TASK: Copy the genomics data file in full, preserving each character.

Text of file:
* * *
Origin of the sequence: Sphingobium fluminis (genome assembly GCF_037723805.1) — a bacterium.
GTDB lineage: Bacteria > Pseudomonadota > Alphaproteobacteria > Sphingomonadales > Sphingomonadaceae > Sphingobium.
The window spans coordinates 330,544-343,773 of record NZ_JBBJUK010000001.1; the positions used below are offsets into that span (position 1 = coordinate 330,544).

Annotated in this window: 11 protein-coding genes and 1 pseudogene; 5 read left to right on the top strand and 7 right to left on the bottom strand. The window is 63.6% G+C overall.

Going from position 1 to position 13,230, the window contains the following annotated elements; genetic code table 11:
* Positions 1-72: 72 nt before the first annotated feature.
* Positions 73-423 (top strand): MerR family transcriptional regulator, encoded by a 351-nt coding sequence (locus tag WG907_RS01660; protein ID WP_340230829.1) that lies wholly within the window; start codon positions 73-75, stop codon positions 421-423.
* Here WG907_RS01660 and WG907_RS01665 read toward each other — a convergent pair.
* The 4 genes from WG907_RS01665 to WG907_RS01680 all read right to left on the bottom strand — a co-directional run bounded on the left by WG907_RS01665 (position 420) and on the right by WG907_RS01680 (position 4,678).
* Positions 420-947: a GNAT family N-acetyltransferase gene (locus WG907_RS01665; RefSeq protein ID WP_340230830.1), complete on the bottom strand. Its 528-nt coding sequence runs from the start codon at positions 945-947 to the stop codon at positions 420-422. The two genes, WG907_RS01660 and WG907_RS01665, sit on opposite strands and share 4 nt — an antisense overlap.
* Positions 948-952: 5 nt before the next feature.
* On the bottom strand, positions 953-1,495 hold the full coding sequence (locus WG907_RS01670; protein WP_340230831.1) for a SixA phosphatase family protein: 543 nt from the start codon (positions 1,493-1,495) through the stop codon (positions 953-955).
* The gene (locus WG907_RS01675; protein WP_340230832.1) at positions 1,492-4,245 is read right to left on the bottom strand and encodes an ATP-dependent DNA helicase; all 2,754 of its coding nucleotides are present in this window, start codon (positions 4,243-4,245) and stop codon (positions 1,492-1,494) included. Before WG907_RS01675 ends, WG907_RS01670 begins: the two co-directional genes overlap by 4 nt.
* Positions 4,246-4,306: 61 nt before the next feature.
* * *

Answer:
Origin of the sequence: Sphingobium fluminis (genome assembly GCF_037723805.1) — a bacterium.
GTDB lineage: Bacteria > Pseudomonadota > Alphaproteobacteria > Sphingomonadales > Sphingomonadaceae > Sphingobium.
The window spans coordinates 330,544-343,773 of record NZ_JBBJUK010000001.1; the positions used below are offsets into that span (position 1 = coordinate 330,544).

Annotated in this window: 11 protein-coding genes and 1 pseudogene; 5 read left to right on the top strand and 7 right to left on the bottom strand. The window is 63.6% G+C overall.

Going from position 1 to position 13,230, the window contains the following annotated elements; genetic code table 11:
* Positions 1-72: 72 nt before the first annotated feature.
* Positions 73-423 (top strand): MerR family transcriptional regulator, encoded by a 351-nt coding sequence (locus tag WG907_RS01660; protein ID WP_340230829.1) that lies wholly within the window; start codon positions 73-75, stop codon positions 421-423.
* Here WG907_RS01660 and WG907_RS01665 read toward each other — a convergent pair.
* The 4 genes from WG907_RS01665 to WG907_RS01680 all read right to left on the bottom strand — a co-directional run bounded on the left by WG907_RS01665 (position 420) and on the right by WG907_RS01680 (position 4,678).
* Positions 420-947: a GNAT family N-acetyltransferase gene (locus WG907_RS01665; RefSeq protein ID WP_340230830.1), complete on the bottom strand. Its 528-nt coding sequence runs from the start codon at positions 945-947 to the stop codon at positions 420-422. The two genes, WG907_RS01660 and WG907_RS01665, sit on opposite strands and share 4 nt — an antisense overlap.
* Positions 948-952: 5 nt before the next feature.
* On the bottom strand, positions 953-1,495 hold the full coding sequence (locus WG907_RS01670; protein WP_340230831.1) for a SixA phosphatase family protein: 543 nt from the start codon (positions 1,493-1,495) through the stop codon (positions 953-955).
* The gene (locus WG907_RS01675; protein WP_340230832.1) at positions 1,492-4,245 is read right to left on the bottom strand and encodes an ATP-dependent DNA helicase; all 2,754 of its coding nucleotides are present in this window, start codon (positions 4,243-4,245) and stop codon (positions 1,492-1,494) included. Before WG907_RS01675 ends, WG907_RS01670 begins: the two co-directional genes overlap by 4 nt.
* Positions 4,246-4,306: 61 nt before the next feature.